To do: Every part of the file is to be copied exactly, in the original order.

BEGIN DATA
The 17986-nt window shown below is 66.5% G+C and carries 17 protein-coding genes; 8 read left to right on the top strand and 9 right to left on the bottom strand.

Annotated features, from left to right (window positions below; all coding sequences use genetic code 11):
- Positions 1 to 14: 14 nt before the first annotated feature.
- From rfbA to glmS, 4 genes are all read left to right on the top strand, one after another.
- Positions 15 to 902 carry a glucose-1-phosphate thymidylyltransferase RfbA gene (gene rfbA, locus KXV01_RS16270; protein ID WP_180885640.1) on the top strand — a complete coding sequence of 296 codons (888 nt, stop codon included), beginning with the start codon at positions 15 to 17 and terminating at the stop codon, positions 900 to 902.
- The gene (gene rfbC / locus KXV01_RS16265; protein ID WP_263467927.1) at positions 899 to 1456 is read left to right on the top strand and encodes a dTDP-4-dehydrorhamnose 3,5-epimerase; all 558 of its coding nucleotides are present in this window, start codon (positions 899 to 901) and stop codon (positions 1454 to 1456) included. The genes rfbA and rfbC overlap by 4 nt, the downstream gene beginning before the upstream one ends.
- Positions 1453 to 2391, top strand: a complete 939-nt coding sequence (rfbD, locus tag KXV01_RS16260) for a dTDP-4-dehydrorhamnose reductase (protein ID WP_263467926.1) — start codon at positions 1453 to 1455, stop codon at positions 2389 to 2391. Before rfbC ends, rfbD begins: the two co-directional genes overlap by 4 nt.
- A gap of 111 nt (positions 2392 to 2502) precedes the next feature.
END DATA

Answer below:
The 17986-nt window shown below is 66.5% G+C and carries 17 protein-coding genes; 8 read left to right on the top strand and 9 right to left on the bottom strand.

Annotated features, from left to right (window positions below; all coding sequences use genetic code 11):
- Positions 1 to 14: 14 nt before the first annotated feature.
- From rfbA to glmS, 4 genes are all read left to right on the top strand, one after another.
- Positions 15 to 902 carry a glucose-1-phosphate thymidylyltransferase RfbA gene (gene rfbA, locus KXV01_RS16270; protein ID WP_180885640.1) on the top strand — a complete coding sequence of 296 codons (888 nt, stop codon included), beginning with the start codon at positions 15 to 17 and terminating at the stop codon, positions 900 to 902.
- The gene (gene rfbC / locus KXV01_RS16265; protein ID WP_263467927.1) at positions 899 to 1456 is read left to right on the top strand and encodes a dTDP-4-dehydrorhamnose 3,5-epimerase; all 558 of its coding nucleotides are present in this window, start codon (positions 899 to 901) and stop codon (positions 1454 to 1456) included. The genes rfbA and rfbC overlap by 4 nt, the downstream gene beginning before the upstream one ends.
- Positions 1453 to 2391, top strand: a complete 939-nt coding sequence (rfbD, locus tag KXV01_RS16260) for a dTDP-4-dehydrorhamnose reductase (protein ID WP_263467926.1) — start codon at positions 1453 to 1455, stop codon at positions 2389 to 2391. Before rfbC ends, rfbD begins: the two co-directional genes overlap by 4 nt.
- A gap of 111 nt (positions 2392 to 2502) precedes the next feature.